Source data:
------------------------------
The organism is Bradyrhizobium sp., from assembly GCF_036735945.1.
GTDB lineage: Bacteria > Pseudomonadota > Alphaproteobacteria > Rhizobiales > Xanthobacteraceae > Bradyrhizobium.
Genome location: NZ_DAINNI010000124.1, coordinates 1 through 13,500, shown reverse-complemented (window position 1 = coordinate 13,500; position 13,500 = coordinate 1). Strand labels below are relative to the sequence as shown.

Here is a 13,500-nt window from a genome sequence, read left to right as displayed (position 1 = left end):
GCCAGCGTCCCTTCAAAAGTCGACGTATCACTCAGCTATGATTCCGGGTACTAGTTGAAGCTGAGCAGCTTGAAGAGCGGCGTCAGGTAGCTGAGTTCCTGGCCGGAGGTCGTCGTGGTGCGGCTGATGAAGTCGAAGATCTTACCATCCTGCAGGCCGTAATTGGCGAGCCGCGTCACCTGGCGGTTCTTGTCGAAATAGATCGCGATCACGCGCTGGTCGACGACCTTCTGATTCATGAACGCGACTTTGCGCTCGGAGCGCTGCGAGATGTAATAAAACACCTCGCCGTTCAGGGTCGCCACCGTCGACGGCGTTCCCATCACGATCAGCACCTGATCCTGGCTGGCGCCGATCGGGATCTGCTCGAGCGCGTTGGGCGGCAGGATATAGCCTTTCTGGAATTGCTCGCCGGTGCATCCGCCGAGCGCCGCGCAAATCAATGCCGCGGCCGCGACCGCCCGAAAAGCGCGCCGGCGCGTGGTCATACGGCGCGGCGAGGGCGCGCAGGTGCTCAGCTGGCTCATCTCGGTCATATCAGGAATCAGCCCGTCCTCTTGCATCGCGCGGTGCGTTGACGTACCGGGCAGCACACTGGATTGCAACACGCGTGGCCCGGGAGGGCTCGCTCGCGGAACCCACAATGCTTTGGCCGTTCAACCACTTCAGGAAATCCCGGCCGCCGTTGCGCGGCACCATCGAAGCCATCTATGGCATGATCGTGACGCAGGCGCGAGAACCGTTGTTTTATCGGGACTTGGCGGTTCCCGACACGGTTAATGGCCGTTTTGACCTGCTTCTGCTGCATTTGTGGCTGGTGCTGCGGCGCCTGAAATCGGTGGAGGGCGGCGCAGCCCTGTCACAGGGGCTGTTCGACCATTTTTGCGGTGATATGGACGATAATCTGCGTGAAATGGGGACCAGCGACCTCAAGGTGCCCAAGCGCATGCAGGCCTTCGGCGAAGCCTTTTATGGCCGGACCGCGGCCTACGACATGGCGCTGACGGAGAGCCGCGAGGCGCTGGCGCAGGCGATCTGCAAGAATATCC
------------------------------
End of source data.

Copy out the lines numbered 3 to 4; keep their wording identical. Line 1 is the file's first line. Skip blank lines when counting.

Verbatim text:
Genome location: NZ_DAINNI010000124.1, coordinates 1 through 13,500, shown reverse-complemented (window position 1 = coordinate 13,500; position 13,500 = coordinate 1). Strand labels below are relative to the sequence as shown.

Here is a 13,500-nt window from a genome sequence, read left to right as displayed (position 1 = left end):